• Thank you! Sometimes, honestly, I feel a little sorry for myself — spouseless, childless, sibling-less — but then I remember WHY I made the choices I made (except for the sibling) and I’m OK with my side of things. And, with spouse and children there’s no guarantee they’ll be there or even like you. Life has so many unknowns and variables. I also loved listening and talking to my grandmother. I liked her very much and we were friends. I hope those relationships still exist today; I think they do. My mother’s sisters, also. I loved them very much and what I learned from them I can never repay. ❤

  4. Wise words and so true. One day you are no longer the fit young lady that could do it all. Your thoughts travel on a different rail. Your aches and pains might be symptoms of old age, but what happens when you no longer can. I am still a “youngster” with my 71 years, have my unexpected illnesses and managed to break a leg on the way. I have a husband, he is 8 year older than me, so work that out. In two years he will be 80 years old and what then. Will we remain independent, or will we have to think about a senior home. It hovers in the background and we talk about it, we even begin to forget stuff. But why worry, che sara sara and we cannot change it. One step at a time.

    • Exactly. We just muddle through and try to “keep moving” (as my mailman says and sometimes I’m amazed at his ability to do that). But I’ve also realized that all I’ve ever done is “muddle through” and “keep moving” and I wonder if anyone does anything else, really. 🙂

  5. Beautiful poem! We do the best with what we’ve got? “Muddle” is probably a good word for it too 🙂 since life didn’t come with a handbook lol at least I know mine went missing long long ago…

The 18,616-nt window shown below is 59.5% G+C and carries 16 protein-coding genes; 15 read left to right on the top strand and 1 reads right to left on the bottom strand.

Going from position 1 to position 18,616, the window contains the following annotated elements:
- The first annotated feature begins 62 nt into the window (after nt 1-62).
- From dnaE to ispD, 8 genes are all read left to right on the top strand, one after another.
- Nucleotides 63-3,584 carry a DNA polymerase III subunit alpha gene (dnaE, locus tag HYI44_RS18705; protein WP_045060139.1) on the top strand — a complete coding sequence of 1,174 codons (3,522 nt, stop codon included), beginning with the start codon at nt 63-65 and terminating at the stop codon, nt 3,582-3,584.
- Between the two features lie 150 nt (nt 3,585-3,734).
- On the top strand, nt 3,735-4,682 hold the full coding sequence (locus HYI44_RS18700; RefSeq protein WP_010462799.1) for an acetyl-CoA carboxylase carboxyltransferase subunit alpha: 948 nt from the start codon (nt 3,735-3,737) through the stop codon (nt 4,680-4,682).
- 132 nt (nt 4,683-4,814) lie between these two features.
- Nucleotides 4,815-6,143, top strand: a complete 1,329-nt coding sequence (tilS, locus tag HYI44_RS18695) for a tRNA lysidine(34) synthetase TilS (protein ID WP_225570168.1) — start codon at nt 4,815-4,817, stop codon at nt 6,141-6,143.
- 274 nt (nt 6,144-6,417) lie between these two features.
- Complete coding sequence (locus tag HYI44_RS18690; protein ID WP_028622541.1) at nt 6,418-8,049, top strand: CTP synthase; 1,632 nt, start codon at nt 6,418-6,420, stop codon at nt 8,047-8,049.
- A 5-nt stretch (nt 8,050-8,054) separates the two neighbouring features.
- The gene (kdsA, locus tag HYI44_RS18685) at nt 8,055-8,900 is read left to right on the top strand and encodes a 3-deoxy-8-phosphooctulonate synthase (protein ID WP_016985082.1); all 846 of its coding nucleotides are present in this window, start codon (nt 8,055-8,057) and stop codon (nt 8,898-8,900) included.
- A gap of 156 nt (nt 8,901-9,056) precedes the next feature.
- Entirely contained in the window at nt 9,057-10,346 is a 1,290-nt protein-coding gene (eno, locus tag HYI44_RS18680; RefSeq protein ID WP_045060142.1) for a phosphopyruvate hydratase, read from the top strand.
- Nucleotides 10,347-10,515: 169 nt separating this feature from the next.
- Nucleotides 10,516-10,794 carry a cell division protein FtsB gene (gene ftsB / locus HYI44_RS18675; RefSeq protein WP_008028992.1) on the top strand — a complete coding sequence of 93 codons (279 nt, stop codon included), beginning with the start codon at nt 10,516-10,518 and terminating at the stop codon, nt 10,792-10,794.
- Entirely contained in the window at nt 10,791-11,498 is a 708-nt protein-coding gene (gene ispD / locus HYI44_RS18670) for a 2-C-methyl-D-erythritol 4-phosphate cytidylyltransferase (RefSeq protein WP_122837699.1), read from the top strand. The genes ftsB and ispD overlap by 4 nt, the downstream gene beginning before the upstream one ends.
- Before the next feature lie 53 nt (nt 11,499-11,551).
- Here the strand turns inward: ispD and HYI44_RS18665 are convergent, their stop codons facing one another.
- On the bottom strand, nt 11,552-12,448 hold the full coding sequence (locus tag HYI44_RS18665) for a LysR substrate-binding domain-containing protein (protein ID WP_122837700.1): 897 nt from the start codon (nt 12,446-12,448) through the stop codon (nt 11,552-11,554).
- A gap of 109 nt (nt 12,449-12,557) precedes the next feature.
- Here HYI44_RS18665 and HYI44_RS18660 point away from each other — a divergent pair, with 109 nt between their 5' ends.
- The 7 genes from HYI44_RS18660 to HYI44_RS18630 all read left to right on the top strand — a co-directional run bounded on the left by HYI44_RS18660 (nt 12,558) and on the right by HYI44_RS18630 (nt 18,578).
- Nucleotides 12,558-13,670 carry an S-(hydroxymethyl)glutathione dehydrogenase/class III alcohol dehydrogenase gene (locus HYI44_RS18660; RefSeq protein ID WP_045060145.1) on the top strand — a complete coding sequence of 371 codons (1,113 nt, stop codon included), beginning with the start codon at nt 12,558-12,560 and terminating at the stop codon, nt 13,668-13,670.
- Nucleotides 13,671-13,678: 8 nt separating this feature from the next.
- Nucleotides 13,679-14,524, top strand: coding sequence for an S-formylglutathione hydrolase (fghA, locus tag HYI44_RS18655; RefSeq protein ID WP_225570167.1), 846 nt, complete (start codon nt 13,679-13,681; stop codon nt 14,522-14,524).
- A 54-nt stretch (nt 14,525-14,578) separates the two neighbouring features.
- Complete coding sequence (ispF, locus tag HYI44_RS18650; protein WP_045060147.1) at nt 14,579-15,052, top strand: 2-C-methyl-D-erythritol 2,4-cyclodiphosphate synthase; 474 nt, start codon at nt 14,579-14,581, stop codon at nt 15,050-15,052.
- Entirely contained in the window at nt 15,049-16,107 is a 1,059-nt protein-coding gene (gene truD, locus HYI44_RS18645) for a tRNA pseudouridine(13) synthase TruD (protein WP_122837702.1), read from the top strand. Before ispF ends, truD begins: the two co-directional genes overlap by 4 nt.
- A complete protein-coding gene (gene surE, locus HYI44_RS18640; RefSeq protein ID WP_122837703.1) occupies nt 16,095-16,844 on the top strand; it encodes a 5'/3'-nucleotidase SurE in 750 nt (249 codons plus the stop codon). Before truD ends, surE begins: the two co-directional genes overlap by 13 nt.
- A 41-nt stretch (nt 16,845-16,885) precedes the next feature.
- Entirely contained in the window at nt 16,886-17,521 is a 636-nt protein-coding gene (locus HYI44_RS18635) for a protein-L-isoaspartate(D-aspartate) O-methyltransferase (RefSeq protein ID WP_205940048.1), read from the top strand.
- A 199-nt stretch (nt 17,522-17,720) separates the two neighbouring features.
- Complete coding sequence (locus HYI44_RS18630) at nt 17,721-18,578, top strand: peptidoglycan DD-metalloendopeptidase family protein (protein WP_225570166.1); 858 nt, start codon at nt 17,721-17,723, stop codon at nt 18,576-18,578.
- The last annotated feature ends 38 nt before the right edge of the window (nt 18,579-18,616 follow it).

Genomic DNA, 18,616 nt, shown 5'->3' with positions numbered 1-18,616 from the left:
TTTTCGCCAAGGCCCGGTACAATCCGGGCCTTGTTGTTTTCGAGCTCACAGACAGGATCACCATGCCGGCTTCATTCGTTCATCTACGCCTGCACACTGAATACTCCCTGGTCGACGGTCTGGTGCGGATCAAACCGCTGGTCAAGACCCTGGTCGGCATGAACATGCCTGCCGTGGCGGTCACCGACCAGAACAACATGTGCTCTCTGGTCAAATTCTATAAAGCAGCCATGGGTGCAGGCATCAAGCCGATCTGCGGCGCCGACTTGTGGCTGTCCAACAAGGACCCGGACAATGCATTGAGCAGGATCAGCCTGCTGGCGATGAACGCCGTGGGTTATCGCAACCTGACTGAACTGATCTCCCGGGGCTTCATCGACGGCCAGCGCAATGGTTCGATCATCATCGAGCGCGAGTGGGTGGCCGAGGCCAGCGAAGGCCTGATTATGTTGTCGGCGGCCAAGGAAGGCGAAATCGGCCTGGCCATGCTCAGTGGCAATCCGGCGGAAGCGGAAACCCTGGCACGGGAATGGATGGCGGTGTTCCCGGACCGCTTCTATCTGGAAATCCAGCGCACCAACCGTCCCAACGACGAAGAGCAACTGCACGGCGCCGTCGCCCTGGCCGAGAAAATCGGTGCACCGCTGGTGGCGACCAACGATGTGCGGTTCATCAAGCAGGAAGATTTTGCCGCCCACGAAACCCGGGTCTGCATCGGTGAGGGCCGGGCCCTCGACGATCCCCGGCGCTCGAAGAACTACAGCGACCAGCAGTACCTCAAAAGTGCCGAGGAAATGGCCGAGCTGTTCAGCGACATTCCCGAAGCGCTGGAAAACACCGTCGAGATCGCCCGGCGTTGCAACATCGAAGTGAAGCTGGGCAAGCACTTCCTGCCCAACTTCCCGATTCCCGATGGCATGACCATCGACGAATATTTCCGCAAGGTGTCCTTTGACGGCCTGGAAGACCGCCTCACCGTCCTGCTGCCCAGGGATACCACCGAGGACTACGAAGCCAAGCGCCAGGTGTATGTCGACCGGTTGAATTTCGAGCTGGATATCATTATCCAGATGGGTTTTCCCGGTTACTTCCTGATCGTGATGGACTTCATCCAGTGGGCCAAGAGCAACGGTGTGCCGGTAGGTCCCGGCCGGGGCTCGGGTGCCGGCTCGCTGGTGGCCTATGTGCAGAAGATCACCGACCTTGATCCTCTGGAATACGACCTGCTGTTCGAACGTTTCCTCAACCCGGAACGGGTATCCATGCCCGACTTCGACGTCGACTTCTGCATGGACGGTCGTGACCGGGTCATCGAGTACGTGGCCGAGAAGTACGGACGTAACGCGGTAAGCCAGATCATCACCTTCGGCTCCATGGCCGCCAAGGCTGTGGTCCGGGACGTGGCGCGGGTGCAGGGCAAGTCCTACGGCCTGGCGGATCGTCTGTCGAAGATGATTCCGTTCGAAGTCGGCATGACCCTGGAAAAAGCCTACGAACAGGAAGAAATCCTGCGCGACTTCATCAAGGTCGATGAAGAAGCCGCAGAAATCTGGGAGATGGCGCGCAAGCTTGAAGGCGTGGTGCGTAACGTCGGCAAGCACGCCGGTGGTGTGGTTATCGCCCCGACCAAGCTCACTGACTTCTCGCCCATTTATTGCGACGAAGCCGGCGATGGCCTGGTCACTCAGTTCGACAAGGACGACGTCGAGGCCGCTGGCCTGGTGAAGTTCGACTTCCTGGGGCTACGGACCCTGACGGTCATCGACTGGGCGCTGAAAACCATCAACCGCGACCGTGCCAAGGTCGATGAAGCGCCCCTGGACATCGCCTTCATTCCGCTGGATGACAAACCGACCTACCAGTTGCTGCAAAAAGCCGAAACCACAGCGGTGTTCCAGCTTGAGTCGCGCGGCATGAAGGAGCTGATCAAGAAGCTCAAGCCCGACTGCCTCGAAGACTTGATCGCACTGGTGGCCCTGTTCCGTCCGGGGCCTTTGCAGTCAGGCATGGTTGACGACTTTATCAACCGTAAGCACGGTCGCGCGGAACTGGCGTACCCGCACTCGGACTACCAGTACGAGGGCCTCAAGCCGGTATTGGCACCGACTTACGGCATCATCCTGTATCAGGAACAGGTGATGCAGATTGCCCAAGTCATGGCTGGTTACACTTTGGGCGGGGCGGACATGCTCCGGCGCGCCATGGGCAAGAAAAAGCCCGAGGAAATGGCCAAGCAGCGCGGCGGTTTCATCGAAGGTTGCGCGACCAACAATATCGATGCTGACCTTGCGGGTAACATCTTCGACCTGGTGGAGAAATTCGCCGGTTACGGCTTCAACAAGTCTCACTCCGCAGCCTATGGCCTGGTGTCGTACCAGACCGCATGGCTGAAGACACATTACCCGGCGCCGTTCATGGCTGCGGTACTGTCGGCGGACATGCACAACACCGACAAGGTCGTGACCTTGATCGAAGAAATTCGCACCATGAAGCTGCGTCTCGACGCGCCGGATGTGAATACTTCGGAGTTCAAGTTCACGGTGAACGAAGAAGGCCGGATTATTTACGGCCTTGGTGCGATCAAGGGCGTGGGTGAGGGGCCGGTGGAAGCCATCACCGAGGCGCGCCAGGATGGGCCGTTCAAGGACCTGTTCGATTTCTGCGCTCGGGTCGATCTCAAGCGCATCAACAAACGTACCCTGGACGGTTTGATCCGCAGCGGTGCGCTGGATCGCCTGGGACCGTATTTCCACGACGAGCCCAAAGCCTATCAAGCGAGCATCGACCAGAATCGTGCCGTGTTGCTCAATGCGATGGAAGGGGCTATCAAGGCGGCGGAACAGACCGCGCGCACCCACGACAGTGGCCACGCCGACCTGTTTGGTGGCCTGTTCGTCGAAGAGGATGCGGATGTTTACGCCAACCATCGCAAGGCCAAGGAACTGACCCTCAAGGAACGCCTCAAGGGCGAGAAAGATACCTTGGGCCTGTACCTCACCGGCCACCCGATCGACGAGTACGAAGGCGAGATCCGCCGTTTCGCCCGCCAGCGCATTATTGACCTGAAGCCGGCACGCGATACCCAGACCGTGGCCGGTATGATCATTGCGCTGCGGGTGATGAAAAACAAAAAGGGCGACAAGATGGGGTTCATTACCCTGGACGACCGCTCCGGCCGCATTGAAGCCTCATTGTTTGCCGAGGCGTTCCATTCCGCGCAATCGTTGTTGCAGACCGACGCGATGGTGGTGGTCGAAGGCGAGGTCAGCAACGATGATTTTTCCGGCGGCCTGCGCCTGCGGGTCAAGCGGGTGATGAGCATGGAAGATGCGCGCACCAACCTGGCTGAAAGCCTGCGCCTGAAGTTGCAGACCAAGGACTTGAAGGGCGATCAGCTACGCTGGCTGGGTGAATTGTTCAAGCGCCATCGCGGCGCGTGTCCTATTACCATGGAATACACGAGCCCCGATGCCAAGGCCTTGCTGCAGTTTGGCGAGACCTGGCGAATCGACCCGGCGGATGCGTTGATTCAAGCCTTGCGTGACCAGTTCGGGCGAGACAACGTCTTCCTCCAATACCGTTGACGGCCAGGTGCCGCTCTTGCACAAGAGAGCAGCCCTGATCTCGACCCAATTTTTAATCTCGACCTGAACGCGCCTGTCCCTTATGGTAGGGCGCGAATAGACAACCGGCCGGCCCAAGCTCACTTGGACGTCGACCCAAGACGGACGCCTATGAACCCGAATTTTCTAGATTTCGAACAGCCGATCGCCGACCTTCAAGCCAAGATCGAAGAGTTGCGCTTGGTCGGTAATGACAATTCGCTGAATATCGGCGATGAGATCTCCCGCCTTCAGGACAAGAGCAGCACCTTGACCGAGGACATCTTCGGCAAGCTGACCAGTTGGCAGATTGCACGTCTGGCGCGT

6. Yup. Best laid plans can go awry. And we find ourselves in places we didn’t quite imagine (not that imagining it in advance would change much). A strange balance, needed/not needing and wanting/not wanting help. And the connections who may or may not be there.

    My great grandmother lived to 97. Outlived her peers, and both her children. Fortunately, she had adequate social connections and financial resources to get the help/support she needed. Her assistant said that for years she prayed every night to “be taken”. I think those last years were hard, despite other family being around.

  7. Your Dad sounds like he was wonderful, Martha. That hospital question about having someone to take care of you after surgery is unpleasant. It’s usually on pre-op checklists so that in case people need home health services, they can be arranged. That’s a beautiful poem.

    • My dad was great — the whole poem is a little book and my dad carried it with him when he was in the Army during WW II. I can’t say he was in the war, because he really wasn’t, but… The last Christmas present he gave me was that copy. ❤